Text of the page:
ALBANY — After a four-week trial, a Niskayuna engineer was convicted Thursday of just one of the 12 espionage-related counts he faced in a case involving proprietary General Electric technology.
A federal jury found Ziaoqing Zheng, 59, not guilty on four counts and was unable to reach unanimous verdicts on the other seven counts.
Judge Mae D’Agostino declared a mistrial on those seven charges and set an Aug. 2 sentencing for the single count on which Zheng was convicted: conspiracy to commit industrial espionage.
The U.S. Attorney’s Office said he faces up to 15 years in prison, a fine of up to $5 million and up to three years’ supervised release.
Zheng has been free on bail since his 2018 arrest. D’Agostino allowed him to remain free until sentencing but ordered him to submit to electronic monitoring and to obey a curfew.
Defense attorney Kevin Luibrand later Thursday said Zheng’s primary emotion was relief: Had he been convicted of more counts, he might have been placed in custody to await sentencing. Instead, he got to go home.
Luibrand said the conviction on the single charge will be appealed.
“We still have some battles ahead,” he said.
Prosecutors, meanwhile, could seek to retry Zheng on the seven counts.
The jury had the case for all or part of eight days. It was, Luibrand said, the longest deliberation ever for a trial in the Northern District of New York.
“For the past three and a half years Dr. Zheng has been fighting for his freedom from these allegations,” Luibrand said. “The government threw absolutely everything in its pipeline against him.”
This included the work of 20 FBI agents and five prosecutors and entailed possibly $2 million in costs to taxpayers, he estimated.
And ultimately, he said, Zheng was convicted only of conspiracy, not of actually stealing anything.
Luibrand’s analysis is that the jury saw an “unsettling relationship between General Electric and the federal government on this prosecution.”
Zheng’s supervisors and co-workers abandoned him without adequate investigation, Luibrand said, and then “GE delivered a defective, weak set of facts to the federal government to prosecute.”
After Zheng’s arrest in August 2018, General Electric said: “We have been in close cooperation with the FBI for some time on this matter.”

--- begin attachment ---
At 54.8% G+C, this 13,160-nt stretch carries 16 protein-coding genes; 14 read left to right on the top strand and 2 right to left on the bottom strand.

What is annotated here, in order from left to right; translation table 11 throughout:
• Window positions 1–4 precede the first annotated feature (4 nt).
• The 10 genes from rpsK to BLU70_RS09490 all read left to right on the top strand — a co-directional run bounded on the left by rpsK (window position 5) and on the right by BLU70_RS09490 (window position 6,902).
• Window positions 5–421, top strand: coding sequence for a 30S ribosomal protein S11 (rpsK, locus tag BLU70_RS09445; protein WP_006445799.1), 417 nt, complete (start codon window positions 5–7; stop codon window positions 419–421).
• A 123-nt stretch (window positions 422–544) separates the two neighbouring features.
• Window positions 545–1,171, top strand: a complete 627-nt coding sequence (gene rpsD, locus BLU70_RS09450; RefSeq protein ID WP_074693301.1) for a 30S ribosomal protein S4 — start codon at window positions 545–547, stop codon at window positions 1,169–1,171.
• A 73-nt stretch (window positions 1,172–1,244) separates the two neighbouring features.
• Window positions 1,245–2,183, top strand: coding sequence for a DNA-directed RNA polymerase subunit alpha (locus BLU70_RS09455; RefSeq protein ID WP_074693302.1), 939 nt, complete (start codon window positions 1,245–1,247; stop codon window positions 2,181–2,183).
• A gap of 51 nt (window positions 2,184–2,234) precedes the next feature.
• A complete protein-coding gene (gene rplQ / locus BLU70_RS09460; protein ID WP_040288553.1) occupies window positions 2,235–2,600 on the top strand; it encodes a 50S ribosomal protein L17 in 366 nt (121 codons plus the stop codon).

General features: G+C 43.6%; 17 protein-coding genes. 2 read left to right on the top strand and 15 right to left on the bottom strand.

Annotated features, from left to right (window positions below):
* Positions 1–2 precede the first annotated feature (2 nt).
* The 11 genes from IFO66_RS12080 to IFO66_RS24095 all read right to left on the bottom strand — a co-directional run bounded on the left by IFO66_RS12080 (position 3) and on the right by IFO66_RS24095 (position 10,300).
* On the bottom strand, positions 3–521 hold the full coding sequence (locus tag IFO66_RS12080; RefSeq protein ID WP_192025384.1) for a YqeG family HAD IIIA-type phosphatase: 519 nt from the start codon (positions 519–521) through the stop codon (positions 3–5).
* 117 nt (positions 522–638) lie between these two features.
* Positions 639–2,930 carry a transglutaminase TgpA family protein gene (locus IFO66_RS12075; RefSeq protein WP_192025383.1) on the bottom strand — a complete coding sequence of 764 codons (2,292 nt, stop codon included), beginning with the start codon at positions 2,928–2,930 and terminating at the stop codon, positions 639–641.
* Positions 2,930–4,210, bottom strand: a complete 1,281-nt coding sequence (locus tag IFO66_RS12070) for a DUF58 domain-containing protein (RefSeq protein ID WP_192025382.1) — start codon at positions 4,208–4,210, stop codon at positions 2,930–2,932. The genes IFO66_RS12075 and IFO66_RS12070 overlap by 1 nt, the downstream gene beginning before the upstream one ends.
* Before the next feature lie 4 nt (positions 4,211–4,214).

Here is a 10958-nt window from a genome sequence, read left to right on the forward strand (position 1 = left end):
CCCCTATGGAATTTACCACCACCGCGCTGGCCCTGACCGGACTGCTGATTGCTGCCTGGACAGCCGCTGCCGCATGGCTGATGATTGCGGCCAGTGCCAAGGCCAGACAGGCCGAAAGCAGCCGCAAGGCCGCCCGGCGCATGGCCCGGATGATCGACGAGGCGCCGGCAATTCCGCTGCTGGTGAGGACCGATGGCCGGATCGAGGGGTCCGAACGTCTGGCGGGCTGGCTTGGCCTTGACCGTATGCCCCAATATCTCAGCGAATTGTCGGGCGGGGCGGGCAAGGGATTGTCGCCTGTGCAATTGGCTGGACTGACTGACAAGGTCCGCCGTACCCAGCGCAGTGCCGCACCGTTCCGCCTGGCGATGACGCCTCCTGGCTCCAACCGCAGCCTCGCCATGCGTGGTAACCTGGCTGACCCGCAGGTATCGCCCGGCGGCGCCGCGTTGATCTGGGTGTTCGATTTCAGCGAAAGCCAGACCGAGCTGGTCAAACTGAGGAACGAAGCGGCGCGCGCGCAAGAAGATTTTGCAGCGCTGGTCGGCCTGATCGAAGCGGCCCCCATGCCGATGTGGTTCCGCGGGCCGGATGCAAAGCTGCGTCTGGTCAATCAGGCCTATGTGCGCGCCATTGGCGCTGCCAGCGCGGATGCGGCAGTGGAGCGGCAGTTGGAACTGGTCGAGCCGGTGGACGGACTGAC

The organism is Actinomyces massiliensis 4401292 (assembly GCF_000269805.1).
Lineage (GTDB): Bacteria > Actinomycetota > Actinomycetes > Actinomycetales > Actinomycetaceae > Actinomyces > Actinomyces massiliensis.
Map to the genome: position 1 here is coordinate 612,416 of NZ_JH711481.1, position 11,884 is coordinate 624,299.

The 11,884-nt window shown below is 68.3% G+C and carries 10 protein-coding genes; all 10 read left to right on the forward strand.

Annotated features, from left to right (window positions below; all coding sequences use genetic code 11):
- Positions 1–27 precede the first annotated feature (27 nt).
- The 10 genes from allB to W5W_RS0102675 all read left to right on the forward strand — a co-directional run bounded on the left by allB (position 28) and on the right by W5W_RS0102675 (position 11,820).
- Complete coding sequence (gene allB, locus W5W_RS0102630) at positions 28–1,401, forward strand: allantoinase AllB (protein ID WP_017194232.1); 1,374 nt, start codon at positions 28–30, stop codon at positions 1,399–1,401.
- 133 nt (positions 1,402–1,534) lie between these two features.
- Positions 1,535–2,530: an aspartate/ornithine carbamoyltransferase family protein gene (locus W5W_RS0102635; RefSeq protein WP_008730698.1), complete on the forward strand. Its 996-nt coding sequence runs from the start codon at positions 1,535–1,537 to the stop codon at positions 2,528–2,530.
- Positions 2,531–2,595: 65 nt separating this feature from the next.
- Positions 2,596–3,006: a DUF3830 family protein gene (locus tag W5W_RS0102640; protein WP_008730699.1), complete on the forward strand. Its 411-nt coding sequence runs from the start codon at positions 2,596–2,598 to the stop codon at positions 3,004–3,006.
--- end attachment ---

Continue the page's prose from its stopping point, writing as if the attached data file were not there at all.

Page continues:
On Thursday, it said: “At GE, we aggressively protect and defend our intellectual property. The defendant stole our IP, and we are gratified the jury has convicted the defendant of a criminal felony under U.S. federal law.”
The jury acquitted Zheng on two counts each of economic espionage and theft of trade secrets. Jurors were hung on one count each of false statements or entries and conspiracy to commit theft of trade secrets; two counts of economic espionage; and three counts of theft of trade secrets.
The allegations involved theft of more than 19,000 files containing General Electric technology related to the design and manufacture of gas and steam turbines.
Zheng was alleged to have worked with a relative by marriage in China to accomplish the thefts. The two men own companies in China that have similar names, the same logo and function as separate divisions of an organization that seeks to develop and manufacture parts for turbines, the indictment stated.
Prosecutors alleged at the time that the effort was part of a strategy by the Chinese government to displace U.S. companies in the world marketplace.
Luibrand said then that the case had nothing to do with the Chinese government and was not espionage. Zheng, he said, had renounced his Chinese citizenship to become a naturalized U.S. citizen.
Later Thursday, federal officials repeated the central theme of their case, saying in a prepared statement:
“The trial evidence demonstrated that Zheng and others in China conspired to steal GE’s trade secrets surrounding GE’s steam and gas turbine technologies, knowing or intending to benefit the People’s Republic of China and one or more foreign instrumentalities, including China-based companies that research, develop, and manufacture parts for turbines.”
United States Attorney Carla B. Freedman said: “Today’s verdict holds Xiaoqing Zheng accountable for betraying his employer and trying to help China cheat in the global marketplace. With our law enforcement partners, we will continue to investigate and prosecute individuals who connive to steal trade secrets and valuable technology from the innovative companies doing cutting-edge work in our district.”
FBI Special Agent in Charge Janeen DiGuiseppi said: “Dr. Zheng used his status as a trusted engineer with GE to conspire to commit economic espionage on behalf of the People’s Republic of China. This conviction should send a strong message that the FBI will continue to vigorously investigate economic espionage cases and pursue prosecution in partnership with the United States Attorney’s Office to ensure the protection of American technology and American jobs.”